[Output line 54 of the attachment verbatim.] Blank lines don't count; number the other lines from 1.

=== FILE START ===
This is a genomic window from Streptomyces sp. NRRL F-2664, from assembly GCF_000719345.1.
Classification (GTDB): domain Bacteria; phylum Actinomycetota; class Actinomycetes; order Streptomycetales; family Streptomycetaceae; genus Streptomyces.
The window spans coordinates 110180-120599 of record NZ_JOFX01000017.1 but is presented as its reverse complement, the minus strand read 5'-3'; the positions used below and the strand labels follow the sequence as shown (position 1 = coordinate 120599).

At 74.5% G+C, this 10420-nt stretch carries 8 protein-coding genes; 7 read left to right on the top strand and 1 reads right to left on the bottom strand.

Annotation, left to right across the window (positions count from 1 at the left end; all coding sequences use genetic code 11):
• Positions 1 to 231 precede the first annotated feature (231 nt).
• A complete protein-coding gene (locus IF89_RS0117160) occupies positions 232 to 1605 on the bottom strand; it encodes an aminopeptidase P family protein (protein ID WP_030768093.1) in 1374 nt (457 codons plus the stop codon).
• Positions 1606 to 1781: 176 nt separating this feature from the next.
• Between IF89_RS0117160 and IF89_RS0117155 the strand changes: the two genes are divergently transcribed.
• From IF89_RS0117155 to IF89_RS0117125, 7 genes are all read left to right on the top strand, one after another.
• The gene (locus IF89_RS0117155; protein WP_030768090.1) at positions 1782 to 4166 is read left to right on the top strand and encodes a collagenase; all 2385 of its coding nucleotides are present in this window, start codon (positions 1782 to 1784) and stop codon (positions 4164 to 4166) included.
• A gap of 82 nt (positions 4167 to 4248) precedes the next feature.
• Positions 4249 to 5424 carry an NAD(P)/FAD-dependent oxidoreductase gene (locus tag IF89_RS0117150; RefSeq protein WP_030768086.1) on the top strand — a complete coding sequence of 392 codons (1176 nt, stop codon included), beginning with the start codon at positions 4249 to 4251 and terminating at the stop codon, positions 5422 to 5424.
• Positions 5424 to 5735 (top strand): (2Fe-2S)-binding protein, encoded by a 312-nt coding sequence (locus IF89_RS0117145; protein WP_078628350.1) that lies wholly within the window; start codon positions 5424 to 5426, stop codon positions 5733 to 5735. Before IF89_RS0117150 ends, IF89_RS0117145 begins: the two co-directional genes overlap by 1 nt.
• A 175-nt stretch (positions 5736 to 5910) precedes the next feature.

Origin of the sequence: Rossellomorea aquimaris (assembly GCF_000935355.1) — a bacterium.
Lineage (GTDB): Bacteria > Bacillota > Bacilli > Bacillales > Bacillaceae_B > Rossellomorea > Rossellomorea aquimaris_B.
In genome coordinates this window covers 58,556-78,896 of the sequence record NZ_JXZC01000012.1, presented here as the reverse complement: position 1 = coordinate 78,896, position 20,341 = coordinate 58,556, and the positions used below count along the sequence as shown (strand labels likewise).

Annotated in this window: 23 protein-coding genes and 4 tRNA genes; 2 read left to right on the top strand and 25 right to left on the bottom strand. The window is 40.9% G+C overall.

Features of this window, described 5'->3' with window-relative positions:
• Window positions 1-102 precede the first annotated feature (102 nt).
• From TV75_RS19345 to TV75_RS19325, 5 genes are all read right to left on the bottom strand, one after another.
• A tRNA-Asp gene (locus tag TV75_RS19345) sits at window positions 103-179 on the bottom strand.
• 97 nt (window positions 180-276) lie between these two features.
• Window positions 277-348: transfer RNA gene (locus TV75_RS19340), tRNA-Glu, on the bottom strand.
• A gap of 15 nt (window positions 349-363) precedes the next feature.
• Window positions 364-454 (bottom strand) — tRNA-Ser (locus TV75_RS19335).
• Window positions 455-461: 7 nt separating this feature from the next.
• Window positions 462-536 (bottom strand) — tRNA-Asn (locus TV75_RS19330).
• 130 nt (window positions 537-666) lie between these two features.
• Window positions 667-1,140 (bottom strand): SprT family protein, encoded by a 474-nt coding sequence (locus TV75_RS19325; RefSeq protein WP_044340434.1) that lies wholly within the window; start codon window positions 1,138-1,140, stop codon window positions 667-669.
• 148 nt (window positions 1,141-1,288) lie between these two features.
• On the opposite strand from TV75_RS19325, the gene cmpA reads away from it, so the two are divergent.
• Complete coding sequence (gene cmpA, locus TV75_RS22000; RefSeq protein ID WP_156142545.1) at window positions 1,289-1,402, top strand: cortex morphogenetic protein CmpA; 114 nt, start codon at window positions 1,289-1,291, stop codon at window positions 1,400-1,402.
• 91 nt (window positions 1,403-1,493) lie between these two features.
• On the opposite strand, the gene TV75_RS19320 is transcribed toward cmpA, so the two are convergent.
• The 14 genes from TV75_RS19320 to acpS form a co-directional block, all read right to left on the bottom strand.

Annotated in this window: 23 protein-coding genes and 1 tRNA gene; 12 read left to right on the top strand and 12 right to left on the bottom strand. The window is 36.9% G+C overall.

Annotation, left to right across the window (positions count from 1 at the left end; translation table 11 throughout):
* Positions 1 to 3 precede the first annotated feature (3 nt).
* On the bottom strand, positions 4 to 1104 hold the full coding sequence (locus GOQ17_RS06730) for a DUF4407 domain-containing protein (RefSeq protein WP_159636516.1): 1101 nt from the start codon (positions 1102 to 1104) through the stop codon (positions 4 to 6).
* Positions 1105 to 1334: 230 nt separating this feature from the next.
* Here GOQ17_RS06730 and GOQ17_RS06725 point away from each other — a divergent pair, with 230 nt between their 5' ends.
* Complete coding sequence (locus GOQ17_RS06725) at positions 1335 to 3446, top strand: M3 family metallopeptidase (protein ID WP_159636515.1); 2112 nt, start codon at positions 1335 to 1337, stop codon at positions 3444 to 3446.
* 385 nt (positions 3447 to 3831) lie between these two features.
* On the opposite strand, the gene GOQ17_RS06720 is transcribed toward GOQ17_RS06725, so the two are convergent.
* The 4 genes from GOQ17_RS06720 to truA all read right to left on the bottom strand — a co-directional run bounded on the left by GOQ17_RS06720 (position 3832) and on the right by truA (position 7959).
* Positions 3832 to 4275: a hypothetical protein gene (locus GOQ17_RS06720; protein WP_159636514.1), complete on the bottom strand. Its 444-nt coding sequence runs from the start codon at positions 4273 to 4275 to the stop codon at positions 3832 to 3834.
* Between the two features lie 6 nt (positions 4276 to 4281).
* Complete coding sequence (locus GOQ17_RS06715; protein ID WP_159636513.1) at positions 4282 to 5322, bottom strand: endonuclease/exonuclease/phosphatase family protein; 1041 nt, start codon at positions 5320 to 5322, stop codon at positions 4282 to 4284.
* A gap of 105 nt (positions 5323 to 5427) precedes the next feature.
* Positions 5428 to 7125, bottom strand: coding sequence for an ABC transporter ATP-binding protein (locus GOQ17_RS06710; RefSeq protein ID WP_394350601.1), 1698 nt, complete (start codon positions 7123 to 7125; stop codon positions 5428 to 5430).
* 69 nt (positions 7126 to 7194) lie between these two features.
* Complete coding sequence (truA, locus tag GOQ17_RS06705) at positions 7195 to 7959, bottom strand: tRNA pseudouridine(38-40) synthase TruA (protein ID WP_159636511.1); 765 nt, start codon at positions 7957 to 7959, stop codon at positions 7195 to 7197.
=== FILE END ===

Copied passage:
* Complete coding sequence (truA, locus tag GOQ17_RS06705) at positions 7195 to 7959, bottom strand: tRNA pseudouridine(38-40) synthase TruA (protein ID WP_159636511.1); 765 nt, start codon at positions 7957 to 7959, stop codon at positions 7195 to 7197.